However, the blame for this draw will not fall on Carles Puyol or Pep Guardiola. Instead, the man who is likely to catch the majority of the criticism in the papers is Lionel Messi. Depending on how one looks at it, this could be abysmal or absolutely perfect timing. Messi is all but set to capture the Ballon d'Or on Monday as the best player in the world during the calendar year 2011. A number of Messi detractors say that he has better teammates around him than Cristiano Ronaldo or any other major star outside of Spain's big two, and that his goal and assist tallies are inflated as a result.
When someone reaches the heights that Messi has reached, both in his personal statistical tallies and in his success with his team, there must be a brigade of people who find every reason to detract from their accomplishments. After what happened on Sunday and what's happened over the first half of the La Liga season, it's astonishing that these people have any ammunition.
Messi was not at his best on Sunday. He was by no means poor, but he was certainly average. When Lionel Messi is average, Barcelona are usually average. Sometimes, they need him to be truly spectacular to squeak out the minimum acceptable result. As good as his co-Ballon d'Or finalist Xavi is and as good as the rest of their teammates are, Barcelona depends as much on Messi as any team depends on one player.
In three of Barcelona's road matches where they have dropped points -- against Espanyol, Real Sociedad and Getafe -- Messi has been either average or below average. He has, at least partially, taken the blame for these poor results, and that blame was at least partially deserved. In the two other road matches where Barcelona dropped points -- 2-2 draws against Athletic Bilbao and Valencia -- Messi bailed out his team. Barcelona were far from their best against Athletic and Valencia and probably deserved to lose both games, but squeaked out a point in both due to Messi's brilliance.
Why this is the case is a question for an entirely different column. Completely independent of why Barcelona are so reliant on Messi and why Pep utilized a questionable set of tactics on Sunday, there are issues at Barcelona. They would not be issues at any club but Real Madrid and Barcelona, as everyone else would be fairly content with finishing second in their league and placing as one of the best two or three clubs in the world, but a different standard is currently applied to the Blaugranas. They are supposed to be the best. Three wins and a plus-three goal differential from eight road games is unacceptable.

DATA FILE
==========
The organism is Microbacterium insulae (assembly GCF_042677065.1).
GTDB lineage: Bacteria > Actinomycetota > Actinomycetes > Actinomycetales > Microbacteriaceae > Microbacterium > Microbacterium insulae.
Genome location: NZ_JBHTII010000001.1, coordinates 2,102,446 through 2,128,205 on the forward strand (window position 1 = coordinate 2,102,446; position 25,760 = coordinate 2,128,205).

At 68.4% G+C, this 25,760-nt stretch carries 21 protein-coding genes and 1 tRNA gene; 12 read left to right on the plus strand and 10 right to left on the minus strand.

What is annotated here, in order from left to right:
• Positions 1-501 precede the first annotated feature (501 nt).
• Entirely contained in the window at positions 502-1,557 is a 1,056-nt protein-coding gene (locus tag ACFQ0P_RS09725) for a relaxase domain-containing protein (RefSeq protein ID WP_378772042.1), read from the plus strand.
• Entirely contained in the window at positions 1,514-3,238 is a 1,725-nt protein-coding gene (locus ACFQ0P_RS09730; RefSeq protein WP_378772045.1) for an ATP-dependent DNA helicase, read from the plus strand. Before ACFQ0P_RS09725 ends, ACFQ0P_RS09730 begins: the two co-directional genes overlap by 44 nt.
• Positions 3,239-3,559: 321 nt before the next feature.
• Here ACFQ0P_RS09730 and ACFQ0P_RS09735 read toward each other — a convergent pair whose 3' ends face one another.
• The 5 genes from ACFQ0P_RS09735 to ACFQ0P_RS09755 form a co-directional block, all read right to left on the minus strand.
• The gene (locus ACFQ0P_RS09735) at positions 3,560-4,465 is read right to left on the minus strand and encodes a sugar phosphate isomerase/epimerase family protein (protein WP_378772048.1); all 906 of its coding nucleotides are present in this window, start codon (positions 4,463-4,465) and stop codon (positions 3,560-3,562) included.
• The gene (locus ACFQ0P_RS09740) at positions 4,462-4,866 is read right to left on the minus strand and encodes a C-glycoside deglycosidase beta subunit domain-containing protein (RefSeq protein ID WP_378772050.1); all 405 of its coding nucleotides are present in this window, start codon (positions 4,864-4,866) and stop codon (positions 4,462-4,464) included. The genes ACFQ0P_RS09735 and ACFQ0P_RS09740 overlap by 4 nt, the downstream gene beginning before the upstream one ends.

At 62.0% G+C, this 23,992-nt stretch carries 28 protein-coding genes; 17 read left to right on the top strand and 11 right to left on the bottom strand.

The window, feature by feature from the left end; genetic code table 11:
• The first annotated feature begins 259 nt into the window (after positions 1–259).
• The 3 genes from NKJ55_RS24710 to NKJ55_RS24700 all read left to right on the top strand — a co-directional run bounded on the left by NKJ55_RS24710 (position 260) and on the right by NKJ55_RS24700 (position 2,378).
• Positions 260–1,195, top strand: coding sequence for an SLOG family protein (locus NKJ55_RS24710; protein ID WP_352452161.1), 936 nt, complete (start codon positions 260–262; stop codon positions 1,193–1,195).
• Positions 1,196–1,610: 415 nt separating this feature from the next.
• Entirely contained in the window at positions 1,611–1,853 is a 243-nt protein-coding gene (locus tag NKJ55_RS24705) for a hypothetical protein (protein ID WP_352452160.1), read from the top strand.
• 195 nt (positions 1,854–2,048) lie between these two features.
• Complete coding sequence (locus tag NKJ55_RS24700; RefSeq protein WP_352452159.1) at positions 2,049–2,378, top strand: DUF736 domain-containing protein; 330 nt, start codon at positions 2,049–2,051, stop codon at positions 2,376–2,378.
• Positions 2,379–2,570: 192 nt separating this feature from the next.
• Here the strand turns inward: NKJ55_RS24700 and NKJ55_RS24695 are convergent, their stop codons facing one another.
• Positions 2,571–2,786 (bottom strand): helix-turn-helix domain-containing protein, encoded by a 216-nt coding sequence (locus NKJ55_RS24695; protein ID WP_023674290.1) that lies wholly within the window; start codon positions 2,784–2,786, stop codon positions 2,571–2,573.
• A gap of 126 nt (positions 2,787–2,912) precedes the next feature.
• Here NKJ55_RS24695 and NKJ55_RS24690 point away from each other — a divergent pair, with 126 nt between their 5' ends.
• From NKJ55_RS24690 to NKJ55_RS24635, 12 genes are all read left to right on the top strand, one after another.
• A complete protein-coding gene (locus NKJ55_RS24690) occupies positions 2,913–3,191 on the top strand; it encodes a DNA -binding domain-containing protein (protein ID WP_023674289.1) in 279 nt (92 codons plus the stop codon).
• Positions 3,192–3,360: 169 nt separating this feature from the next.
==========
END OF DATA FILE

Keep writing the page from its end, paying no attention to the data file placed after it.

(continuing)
Meanwhile, Real Madrid defeated Granada 4-1 on Saturday, and they didn't even look good. Cristiano Ronaldo scored a nice goal in garbage time, but he looked fairly average before that. Though Granada are not as good of a team as Espanyol, the point still stands that Madrid were able to record an emphatic win without a good performance from Ronaldo. Karim Benzema is better than David Villa was before he got injured. This might be controversial, but Mesut Özil is better than Andres Iniesta at present. Sergio Ramos and Pepe are just as good as Carles Puyol and Gerard Pique, while young Raphael Varane is worlds better than anything Barca has in reserve.
As long as Lionel Messi is simply very good and not playing like the best player in the world, Barcelona will look very good, but nothing like the best team in the world. Regardless of the result of the first edition of El Clasico, that's a title currently reserved for Los Merengues, who look like they can lose the second Clasico outright and still win the league.
Barcelona return home to face Real Betis next week, a match which they will probably win with relative ease. Their following two matches are away to Malaga and Villarreal. They are tough tests, but also games that Barcelona need to win if they want to say they are currently as good as their title rivals. If Barcelona finish with anything but nine points out of their next three matches, the title could belong to Madrid in January.